3.6 A plain reading of the provision of section 54(1) of the Income-tax Act discloses that when an individual-assessee or Hindu undivided family-assessee sells a long term capital assets and within a specified period construct / acquire residential unit (new asset), the capital gain arises from the original asset, shall be dealt with in accordance with the provisions of this section. Such assessee can invest capital gains for purchase of residential building/house to seek exemption of the capital gains tax. Section 13 of the General Clauses Act declares that whenever the singular is used for a word, it is permissible to include the plural. The contention of the Revenue is that the phrase “a” residential house would mean one residential house and it does not appear to the correct understanding. The expression “a” residential house should be understood in a sense that building should be of residential in nature and “a” should not be understood to indicate a singular number. The combined reading of sections 54(1) and 54F of the Income- tax Act discloses that, a non residential building can be sold, the capital gain of which can be invested in a residential building to seek exemption of capital gain tax. However, the proviso to section 54 of the Income-tax Act, lays down that if the assessee has already one residential building, he is not entitled to exemption of capital gains tax, when he invests the capital gain in purchase of additional residential building. The context in which the expression, a residential house” is used in Section 54 makes it clear that, it was not the intention of the legislation to convey the meaning that: it refers to a single residential house, if, that was the intention, they would have used the word “one.” As in the earlier part, the words used are buildings or lands which are plural in number and that: is referred to as “a residential house”, the original asset. An asset newly acquired after the sale of the original asset also can be buildings or lands appurtenant thereto, which also should be “a residential house.” Therefore the letter “a” in the context it is used should not be construed as meaning “singular.” But, being an indefinite article, the said expression should be read in consonance with the other words “buildings” and “lands” and, therefore, the singular “a residential house” also permits use of plural by virtue of Section 13(2) of the General Clauses Act. – CIT V. D. Ananda Bassappa (2009) 223 (kar) 186: (2009) 20 DTR (Kar) 266 can be followed.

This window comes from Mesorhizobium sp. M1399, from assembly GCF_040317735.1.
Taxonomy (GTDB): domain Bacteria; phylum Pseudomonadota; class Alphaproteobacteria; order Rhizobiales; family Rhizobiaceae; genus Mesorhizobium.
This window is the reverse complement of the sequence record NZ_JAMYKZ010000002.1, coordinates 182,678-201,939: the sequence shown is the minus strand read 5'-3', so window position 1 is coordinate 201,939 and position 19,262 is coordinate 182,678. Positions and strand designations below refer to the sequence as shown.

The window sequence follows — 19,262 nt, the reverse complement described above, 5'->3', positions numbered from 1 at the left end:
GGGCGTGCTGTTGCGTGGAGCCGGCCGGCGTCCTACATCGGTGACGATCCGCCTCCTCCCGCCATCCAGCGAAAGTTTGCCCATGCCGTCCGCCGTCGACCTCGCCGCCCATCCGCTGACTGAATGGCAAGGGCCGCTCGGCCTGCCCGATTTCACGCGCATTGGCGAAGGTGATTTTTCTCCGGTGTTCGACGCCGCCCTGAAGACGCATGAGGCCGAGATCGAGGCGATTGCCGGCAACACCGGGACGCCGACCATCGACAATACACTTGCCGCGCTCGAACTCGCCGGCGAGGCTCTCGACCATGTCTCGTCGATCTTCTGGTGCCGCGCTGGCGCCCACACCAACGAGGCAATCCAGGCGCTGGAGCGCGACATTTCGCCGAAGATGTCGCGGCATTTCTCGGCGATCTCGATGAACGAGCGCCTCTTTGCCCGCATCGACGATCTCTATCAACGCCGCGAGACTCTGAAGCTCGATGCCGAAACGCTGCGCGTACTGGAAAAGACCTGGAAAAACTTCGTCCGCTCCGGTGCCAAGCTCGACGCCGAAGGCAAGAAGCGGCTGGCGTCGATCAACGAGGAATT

3.5 There could also be another angle. Section 54/54F uses the expression “a residential house”. The expression used is “a residential unit”. The intention of the legislature is very clear and it speaks about “a residential unit”. If the two units are conjoint together and to make it habitable (situated on the same floor) it will satisfy the provision and exemption u/s 54F will be available to the assessee. However, in the present appeal before us it is an admitted fact that the basement is part and parcel of the same building, therefore, we cannot do any violence to the section and the provision has to be read as it is. We are aware that there is nothing in the section which requires that the residential house should be built in a particular manner. A person may construct a house according to his plans and requirements. Most of the houses are constructed according to the needs and requirements and even compulsions. For instance, a person may construct a residential house in such a manner that he may use the ground floor for his own residence and let out the first floor having an independent entry so that his income is augmented. One may build a house consisting of four bedrooms (all in the same or different floors) in such a manner that an independent residential unit consisting of two or three bedrooms may be carved out with an independent entrance so that it can be let out or even the other family members can be adjusted and they can remain mutually supportive. It is neither expressly nor by necessary implication prohibited. Hon’ble Jurisdictional High Court in K.C. Kaushik v. Income Tax Officer 185 ITR 499 (Bom) held as under: